The creature have name that you used that you used for shorthand?

Well, that’s kind of joke and a story in itself. Throughout the production, throughout principal photography I wanted to learn all the Korean, as much Korean as possible and the Korean title is Gwoemul.

What does that mean?

It means sea monster or water monster. I would always call her that in dailies and everybody to begin with, all the crew is going “what did you call her?” How do you spell it? And I didn’t know the proper spelling at the very beginning because everybody just told me phonetically. I think in one of these reels….oh not it’s not this reel it was our…..

Would you have a couple of funny……?

When we had our wrap party we had the opening title sequence to our wrap party was all the variations of the word Gwoemul. Then one person said I can’t pronounce that. I’m going to call her Ginger (laughter).

One of the famous stories about Jaws that everybody knows is that because the shark didn’t work Spielberg was forced not to reveal it until late in the film which actually created a better film. Did you have a similar challenge here that actually contributed to making the film better than everybody envisioned it because of the technical limitations or budget limitations or something like that?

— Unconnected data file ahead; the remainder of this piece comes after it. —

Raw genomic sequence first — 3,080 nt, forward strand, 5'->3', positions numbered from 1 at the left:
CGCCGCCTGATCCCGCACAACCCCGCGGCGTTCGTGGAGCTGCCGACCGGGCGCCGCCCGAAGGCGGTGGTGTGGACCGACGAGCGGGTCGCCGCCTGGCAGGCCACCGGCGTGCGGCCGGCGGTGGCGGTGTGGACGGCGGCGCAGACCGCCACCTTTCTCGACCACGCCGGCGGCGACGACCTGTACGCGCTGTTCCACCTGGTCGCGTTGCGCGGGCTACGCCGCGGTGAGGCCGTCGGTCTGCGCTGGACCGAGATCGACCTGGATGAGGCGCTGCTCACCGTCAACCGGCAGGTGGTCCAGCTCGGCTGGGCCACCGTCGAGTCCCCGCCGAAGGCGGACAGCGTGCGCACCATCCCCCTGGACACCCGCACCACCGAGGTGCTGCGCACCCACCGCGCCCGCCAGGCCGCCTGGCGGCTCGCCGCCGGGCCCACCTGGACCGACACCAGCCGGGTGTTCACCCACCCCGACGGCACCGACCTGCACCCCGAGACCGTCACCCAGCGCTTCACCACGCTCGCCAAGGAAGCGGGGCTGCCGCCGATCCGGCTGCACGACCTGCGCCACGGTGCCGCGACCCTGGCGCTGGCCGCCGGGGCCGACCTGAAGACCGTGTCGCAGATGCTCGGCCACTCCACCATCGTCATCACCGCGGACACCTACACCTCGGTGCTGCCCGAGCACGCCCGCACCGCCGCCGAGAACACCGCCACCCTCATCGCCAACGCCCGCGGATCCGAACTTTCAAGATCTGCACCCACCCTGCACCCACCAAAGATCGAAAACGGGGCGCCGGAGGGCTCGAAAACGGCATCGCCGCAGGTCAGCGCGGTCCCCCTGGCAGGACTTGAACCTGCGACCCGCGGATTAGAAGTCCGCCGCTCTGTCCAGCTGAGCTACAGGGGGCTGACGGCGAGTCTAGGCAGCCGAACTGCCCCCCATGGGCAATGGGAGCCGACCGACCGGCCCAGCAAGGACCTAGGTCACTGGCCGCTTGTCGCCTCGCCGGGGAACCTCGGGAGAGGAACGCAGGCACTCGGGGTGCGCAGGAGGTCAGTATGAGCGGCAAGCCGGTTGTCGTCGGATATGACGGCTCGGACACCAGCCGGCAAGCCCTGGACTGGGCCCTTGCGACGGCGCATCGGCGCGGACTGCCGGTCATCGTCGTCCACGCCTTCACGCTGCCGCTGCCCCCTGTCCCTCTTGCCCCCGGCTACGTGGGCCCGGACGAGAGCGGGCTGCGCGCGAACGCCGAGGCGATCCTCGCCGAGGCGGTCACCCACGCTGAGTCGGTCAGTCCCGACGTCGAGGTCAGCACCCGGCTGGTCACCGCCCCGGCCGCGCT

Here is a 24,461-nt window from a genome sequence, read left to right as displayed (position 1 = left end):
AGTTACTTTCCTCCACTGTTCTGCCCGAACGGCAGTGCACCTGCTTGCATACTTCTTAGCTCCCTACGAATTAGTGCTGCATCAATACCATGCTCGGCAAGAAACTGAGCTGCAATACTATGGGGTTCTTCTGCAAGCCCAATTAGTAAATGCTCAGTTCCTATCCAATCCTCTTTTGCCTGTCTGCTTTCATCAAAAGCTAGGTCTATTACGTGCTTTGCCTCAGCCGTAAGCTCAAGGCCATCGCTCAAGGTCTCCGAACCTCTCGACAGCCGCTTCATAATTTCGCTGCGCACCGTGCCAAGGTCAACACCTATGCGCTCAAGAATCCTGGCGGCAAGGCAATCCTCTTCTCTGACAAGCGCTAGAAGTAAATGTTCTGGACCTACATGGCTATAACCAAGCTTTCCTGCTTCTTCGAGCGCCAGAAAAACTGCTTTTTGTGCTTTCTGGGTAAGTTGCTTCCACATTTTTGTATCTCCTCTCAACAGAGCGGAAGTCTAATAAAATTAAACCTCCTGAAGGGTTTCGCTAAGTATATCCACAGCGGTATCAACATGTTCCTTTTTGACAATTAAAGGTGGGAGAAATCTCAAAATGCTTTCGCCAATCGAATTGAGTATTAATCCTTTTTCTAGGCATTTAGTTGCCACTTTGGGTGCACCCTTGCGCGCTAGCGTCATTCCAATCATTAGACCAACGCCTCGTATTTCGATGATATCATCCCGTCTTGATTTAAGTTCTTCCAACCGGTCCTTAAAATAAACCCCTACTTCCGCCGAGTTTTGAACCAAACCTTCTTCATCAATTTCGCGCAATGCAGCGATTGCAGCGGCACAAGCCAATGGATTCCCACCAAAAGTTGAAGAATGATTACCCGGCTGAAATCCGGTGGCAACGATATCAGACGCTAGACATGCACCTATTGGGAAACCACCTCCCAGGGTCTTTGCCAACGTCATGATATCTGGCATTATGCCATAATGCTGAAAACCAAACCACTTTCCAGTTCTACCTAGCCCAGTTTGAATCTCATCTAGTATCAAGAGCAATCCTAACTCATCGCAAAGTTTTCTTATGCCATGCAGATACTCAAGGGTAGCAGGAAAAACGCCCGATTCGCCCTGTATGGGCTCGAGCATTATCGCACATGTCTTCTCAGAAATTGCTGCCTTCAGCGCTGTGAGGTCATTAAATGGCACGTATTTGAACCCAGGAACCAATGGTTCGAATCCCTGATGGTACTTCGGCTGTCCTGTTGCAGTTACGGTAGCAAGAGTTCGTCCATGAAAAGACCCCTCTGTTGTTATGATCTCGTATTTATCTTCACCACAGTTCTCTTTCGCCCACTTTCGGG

What we ended up doing in the 3rd act, there was a very pivotal point where there was intense interaction between the lead actor, Song Kang-ho and the creature as he pulls his daughter out of her mouth. During pre-production director Bong was envisioning all 125 shots digital and I actually talked him into building a full scale puppet of the head for those 10 shots because it’s such a pivotal moment there would be the cameras so close to all the action. The digital interaction would not hold up on the big screen. I convinced him that it would not and so I then had the extra responsibility….